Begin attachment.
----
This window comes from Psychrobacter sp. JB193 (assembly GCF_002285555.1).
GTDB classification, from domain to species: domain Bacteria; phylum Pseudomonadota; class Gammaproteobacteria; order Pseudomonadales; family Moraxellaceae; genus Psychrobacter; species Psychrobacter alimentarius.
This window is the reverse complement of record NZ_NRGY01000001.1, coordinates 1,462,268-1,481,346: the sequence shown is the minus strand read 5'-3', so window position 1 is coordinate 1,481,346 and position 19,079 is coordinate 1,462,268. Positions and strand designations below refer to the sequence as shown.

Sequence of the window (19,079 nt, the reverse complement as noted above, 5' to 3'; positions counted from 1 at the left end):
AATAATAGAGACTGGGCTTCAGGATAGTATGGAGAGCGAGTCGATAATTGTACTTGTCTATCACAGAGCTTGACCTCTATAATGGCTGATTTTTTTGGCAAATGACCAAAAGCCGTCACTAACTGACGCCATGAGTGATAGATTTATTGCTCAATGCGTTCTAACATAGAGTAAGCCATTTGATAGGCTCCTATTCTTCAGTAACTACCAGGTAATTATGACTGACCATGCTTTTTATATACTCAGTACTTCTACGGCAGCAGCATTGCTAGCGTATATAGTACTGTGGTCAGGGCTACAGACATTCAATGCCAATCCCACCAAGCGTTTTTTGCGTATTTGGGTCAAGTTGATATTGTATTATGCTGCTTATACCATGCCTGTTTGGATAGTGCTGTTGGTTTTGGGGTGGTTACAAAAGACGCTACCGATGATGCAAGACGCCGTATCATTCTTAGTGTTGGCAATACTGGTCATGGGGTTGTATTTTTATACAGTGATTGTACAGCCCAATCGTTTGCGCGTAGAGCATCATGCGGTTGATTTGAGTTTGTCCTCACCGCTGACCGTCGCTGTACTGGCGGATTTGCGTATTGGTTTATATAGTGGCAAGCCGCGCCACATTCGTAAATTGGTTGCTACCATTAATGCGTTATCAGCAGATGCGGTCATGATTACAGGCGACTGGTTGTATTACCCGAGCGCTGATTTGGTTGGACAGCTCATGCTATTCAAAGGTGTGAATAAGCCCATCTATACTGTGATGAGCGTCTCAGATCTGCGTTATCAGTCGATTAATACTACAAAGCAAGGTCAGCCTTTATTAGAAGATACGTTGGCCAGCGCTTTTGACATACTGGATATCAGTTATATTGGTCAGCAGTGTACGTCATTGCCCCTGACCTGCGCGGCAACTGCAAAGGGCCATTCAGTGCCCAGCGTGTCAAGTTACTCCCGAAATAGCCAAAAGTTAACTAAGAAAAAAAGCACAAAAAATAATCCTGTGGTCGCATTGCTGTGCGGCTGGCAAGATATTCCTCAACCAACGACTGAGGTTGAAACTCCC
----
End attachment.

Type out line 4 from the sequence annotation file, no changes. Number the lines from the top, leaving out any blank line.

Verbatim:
Sequence of the window (19,079 nt, the reverse complement as noted above, 5' to 3'; positions counted from 1 at the left end):